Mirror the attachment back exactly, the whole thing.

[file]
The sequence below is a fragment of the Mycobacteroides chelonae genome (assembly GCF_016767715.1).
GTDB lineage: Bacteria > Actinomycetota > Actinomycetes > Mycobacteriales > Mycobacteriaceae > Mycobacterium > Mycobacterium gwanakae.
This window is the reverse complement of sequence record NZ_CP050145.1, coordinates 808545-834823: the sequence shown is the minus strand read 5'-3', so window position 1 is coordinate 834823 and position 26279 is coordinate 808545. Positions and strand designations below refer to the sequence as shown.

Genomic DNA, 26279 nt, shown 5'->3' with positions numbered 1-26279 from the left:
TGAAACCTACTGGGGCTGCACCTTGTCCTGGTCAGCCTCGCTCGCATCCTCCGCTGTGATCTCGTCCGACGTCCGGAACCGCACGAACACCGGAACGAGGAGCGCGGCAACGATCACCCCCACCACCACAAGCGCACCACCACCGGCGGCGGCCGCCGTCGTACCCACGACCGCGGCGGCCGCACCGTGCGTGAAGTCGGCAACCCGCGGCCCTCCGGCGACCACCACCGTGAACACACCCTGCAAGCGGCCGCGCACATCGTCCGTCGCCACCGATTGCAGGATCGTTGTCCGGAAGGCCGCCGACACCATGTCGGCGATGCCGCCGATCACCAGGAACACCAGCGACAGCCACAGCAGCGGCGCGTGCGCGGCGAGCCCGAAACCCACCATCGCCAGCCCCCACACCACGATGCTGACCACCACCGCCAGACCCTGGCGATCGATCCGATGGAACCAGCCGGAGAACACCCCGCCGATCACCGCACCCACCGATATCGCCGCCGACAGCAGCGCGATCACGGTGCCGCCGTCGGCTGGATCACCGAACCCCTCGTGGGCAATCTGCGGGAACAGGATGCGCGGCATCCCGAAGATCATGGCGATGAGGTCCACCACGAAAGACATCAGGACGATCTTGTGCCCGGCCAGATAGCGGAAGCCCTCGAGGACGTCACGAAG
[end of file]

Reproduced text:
The sequence below is a fragment of the Mycobacteroides chelonae genome (assembly GCF_016767715.1).
GTDB lineage: Bacteria > Actinomycetota > Actinomycetes > Mycobacteriales > Mycobacteriaceae > Mycobacterium > Mycobacterium gwanakae.
This window is the reverse complement of sequence record NZ_CP050145.1, coordinates 808545-834823: the sequence shown is the minus strand read 5'-3', so window position 1 is coordinate 834823 and position 26279 is coordinate 808545. Positions and strand designations below refer to the sequence as shown.

Genomic DNA, 26279 nt, shown 5'->3' with positions numbered 1-26279 from the left:
TGAAACCTACTGGGGCTGCACCTTGTCCTGGTCAGCCTCGCTCGCATCCTCCGCTGTGATCTCGTCCGACGTCCGGAACCGCACGAACACCGGAACGAGGAGCGCGGCAACGATCACCCCCACCACCACAAGCGCACCACCACCGGCGGCGGCCGCCGTCGTACCCACGACCGCGGCGGCCGCACCGTGCGTGAAGTCGGCAACCCGCGGCCCTCCGGCGACCACCACCGTGAACACACCCTGCAAGCGGCCGCGCACATCGTCCGTCGCCACCGATTGCAGGATCGTTGTCCGGAAGGCCGCCGACACCATGTCGGCGATGCCGCCGATCACCAGGAACACCAGCGACAGCCACAGCAGCGGCGCGTGCGCGGCGAGCCCGAAACCCACCATCGCCAGCCCCCACACCACGATGCTGACCACCACCGCCAGACCCTGGCGATCGATCCGATGGAACCAGCCGGAGAACACCCCGCCGATCACCGCACCCACCGATATCGCCGCCGACAGCAGCGCGATCACGGTGCCGCCGTCGGCTGGATCACCGAACCCCTCGTGGGCAATCTGCGGGAACAGGATGCGCGGCATCCCGAAGATCATGGCGATGAGGTCCACCACGAAAGACATCAGGACGATCTTGTGCCCGGCCAGATAGCGGAAGCCCTCGAGGACGTCACGAAG